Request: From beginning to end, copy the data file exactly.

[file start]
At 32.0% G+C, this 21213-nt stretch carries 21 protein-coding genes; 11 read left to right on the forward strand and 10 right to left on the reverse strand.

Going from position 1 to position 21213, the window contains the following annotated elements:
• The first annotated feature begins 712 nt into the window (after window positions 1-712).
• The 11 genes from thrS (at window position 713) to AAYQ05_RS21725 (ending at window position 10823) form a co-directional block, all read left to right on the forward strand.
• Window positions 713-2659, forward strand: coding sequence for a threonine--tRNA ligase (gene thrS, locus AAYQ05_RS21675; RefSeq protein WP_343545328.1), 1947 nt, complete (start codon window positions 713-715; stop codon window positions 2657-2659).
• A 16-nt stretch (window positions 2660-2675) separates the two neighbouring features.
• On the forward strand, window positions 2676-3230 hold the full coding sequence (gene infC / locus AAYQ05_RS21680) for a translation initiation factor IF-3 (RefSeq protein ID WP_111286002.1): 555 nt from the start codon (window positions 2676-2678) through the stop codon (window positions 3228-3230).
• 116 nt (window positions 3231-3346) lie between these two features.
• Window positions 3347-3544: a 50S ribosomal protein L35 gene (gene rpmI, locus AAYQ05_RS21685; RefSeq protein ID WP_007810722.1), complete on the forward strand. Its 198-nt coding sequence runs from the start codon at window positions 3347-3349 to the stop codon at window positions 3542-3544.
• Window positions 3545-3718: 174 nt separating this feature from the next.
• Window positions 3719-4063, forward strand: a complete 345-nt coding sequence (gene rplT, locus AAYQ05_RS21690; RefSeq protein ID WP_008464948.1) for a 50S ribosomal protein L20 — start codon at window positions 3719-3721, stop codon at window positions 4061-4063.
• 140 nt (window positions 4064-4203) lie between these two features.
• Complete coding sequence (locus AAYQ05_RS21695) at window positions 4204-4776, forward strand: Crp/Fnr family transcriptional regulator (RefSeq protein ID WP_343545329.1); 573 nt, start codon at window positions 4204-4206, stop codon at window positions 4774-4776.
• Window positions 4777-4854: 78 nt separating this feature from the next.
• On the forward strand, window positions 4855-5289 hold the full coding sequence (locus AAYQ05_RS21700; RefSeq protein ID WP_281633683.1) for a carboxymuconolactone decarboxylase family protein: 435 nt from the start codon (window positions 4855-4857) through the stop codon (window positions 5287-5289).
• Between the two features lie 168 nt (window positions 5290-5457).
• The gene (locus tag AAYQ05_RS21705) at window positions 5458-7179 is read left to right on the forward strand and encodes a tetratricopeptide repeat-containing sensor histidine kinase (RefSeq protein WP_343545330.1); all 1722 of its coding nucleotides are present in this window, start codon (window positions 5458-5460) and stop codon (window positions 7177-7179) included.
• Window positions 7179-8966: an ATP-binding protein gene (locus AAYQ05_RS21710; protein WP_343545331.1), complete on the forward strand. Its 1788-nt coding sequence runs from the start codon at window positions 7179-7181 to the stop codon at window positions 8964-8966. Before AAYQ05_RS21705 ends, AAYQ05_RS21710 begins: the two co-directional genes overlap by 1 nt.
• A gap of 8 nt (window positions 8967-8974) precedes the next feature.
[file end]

At 32.0% G+C, this 21213-nt stretch carries 21 protein-coding genes; 11 read left to right on the forward strand and 10 right to left on the reverse strand.

Going from position 1 to position 21213, the window contains the following annotated elements:
• The first annotated feature begins 712 nt into the window (after window positions 1-712).
• The 11 genes from thrS (at window position 713) to AAYQ05_RS21725 (ending at window position 10823) form a co-directional block, all read left to right on the forward strand.
• Window positions 713-2659, forward strand: coding sequence for a threonine--tRNA ligase (gene thrS, locus AAYQ05_RS21675; RefSeq protein WP_343545328.1), 1947 nt, complete (start codon window positions 713-715; stop codon window positions 2657-2659).
• A 16-nt stretch (window positions 2660-2675) separates the two neighbouring features.
• On the forward strand, window positions 2676-3230 hold the full coding sequence (gene infC / locus AAYQ05_RS21680) for a translation initiation factor IF-3 (RefSeq protein ID WP_111286002.1): 555 nt from the start codon (window positions 2676-2678) through the stop codon (window positions 3228-3230).
• 116 nt (window positions 3231-3346) lie between these two features.
• Window positions 3347-3544: a 50S ribosomal protein L35 gene (gene rpmI, locus AAYQ05_RS21685; RefSeq protein ID WP_007810722.1), complete on the forward strand. Its 198-nt coding sequence runs from the start codon at window positions 3347-3349 to the stop codon at window positions 3542-3544.
• Window positions 3545-3718: 174 nt separating this feature from the next.
• Window positions 3719-4063, forward strand: a complete 345-nt coding sequence (gene rplT, locus AAYQ05_RS21690; RefSeq protein ID WP_008464948.1) for a 50S ribosomal protein L20 — start codon at window positions 3719-3721, stop codon at window positions 4061-4063.
• 140 nt (window positions 4064-4203) lie between these two features.
• Complete coding sequence (locus AAYQ05_RS21695) at window positions 4204-4776, forward strand: Crp/Fnr family transcriptional regulator (RefSeq protein ID WP_343545329.1); 573 nt, start codon at window positions 4204-4206, stop codon at window positions 4774-4776.
• Window positions 4777-4854: 78 nt separating this feature from the next.
• On the forward strand, window positions 4855-5289 hold the full coding sequence (locus AAYQ05_RS21700; RefSeq protein ID WP_281633683.1) for a carboxymuconolactone decarboxylase family protein: 435 nt from the start codon (window positions 4855-4857) through the stop codon (window positions 5287-5289).
• Between the two features lie 168 nt (window positions 5290-5457).
• The gene (locus tag AAYQ05_RS21705) at window positions 5458-7179 is read left to right on the forward strand and encodes a tetratricopeptide repeat-containing sensor histidine kinase (RefSeq protein WP_343545330.1); all 1722 of its coding nucleotides are present in this window, start codon (window positions 5458-5460) and stop codon (window positions 7177-7179) included.
• Window positions 7179-8966: an ATP-binding protein gene (locus AAYQ05_RS21710; protein WP_343545331.1), complete on the forward strand. Its 1788-nt coding sequence runs from the start codon at window positions 7179-7181 to the stop codon at window positions 8964-8966. Before AAYQ05_RS21705 ends, AAYQ05_RS21710 begins: the two co-directional genes overlap by 1 nt.
• A gap of 8 nt (window positions 8967-8974) precedes the next feature.